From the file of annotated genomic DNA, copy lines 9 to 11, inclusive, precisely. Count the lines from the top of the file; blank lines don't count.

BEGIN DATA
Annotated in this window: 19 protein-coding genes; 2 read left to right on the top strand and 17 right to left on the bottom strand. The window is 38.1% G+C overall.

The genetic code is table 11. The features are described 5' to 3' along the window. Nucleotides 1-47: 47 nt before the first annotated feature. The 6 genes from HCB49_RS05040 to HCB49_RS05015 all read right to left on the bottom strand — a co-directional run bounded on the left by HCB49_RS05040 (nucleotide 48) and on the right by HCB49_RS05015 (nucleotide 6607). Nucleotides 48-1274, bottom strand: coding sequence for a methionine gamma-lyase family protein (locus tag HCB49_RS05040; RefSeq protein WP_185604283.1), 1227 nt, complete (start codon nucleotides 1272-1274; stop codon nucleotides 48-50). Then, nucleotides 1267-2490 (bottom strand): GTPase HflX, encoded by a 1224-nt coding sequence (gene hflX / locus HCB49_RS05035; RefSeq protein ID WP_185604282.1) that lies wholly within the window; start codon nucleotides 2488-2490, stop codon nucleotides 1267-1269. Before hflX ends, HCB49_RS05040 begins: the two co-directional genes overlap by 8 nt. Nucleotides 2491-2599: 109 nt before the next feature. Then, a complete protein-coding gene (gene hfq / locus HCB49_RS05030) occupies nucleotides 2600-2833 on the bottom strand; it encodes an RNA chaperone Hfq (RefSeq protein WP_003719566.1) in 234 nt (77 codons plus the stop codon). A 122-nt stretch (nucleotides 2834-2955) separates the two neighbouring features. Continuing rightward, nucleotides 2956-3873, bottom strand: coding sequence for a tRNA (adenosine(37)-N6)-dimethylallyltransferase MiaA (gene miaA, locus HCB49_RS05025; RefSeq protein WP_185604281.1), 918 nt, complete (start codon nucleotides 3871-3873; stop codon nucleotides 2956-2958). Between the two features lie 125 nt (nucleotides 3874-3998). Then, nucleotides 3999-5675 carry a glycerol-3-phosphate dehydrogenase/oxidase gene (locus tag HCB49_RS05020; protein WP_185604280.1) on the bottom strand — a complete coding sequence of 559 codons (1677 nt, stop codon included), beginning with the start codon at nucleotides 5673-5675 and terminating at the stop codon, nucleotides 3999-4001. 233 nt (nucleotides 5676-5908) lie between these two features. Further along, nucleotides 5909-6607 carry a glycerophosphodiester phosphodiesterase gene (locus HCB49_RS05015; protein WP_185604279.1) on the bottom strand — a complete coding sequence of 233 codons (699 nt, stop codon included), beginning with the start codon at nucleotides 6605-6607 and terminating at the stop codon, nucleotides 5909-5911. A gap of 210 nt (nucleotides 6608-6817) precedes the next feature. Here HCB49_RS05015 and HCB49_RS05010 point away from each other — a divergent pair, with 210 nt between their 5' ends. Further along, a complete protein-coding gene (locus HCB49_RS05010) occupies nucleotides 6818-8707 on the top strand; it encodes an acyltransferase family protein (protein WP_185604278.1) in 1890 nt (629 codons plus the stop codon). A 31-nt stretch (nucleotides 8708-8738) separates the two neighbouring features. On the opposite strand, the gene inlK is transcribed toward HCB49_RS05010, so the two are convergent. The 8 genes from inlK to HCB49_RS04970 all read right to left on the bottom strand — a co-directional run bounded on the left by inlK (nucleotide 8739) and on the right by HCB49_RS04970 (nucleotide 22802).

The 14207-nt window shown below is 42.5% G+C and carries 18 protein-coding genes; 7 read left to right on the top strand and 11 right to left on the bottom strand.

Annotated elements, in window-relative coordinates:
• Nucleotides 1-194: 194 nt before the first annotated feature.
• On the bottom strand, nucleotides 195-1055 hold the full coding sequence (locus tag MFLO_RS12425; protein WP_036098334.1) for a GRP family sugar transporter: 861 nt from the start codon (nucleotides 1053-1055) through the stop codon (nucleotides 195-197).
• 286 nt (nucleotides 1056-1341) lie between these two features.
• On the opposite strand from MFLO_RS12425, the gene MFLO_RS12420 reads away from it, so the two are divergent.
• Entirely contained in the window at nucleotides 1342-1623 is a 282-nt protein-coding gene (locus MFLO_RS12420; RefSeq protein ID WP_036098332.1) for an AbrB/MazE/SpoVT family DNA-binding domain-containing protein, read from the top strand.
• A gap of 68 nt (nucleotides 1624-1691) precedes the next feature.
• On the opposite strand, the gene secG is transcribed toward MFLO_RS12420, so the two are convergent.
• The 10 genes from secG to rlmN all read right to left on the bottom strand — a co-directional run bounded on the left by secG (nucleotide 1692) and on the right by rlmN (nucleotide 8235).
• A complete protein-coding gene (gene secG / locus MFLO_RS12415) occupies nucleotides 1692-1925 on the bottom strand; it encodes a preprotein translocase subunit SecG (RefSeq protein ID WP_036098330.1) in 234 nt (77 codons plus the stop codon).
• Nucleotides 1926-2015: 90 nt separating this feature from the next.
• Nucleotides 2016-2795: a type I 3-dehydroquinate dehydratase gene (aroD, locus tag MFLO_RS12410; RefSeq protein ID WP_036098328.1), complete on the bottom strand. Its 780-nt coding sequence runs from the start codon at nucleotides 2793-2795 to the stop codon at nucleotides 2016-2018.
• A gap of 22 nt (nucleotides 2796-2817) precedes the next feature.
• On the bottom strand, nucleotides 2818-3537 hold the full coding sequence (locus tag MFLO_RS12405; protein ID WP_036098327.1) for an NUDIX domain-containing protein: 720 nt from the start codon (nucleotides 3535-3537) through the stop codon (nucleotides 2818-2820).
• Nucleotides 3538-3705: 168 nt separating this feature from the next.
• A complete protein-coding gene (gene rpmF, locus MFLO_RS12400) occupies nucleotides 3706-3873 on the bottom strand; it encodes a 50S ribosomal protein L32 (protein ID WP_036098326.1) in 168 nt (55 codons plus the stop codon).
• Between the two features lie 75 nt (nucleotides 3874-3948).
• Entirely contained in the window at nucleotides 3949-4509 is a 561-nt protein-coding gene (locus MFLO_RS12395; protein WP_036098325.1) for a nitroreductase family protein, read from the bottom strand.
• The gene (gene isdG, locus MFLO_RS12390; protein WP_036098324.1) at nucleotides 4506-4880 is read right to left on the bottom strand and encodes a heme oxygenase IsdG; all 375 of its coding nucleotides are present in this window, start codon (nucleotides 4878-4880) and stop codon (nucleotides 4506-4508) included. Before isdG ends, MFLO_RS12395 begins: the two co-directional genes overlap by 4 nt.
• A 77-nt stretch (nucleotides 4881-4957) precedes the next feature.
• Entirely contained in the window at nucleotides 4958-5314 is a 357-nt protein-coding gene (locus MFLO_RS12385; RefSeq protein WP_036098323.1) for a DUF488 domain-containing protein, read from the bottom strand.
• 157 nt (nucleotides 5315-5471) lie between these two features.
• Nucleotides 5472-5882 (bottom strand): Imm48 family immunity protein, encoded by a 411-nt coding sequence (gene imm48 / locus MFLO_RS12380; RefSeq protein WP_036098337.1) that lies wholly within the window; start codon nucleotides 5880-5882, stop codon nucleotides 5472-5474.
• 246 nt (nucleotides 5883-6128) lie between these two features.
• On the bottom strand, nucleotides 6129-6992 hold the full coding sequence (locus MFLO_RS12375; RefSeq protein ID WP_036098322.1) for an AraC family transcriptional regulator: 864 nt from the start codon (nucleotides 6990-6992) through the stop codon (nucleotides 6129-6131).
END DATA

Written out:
• Entirely contained in the window at nucleotides 1342-1623 is a 282-nt protein-coding gene (locus MFLO_RS12420; RefSeq protein ID WP_036098332.1) for an AbrB/MazE/SpoVT family DNA-binding domain-containing protein, read from the top strand.
• A gap of 68 nt (nucleotides 1624-1691) precedes the next feature.
• On the opposite strand, the gene secG is transcribed toward MFLO_RS12420, so the two are convergent.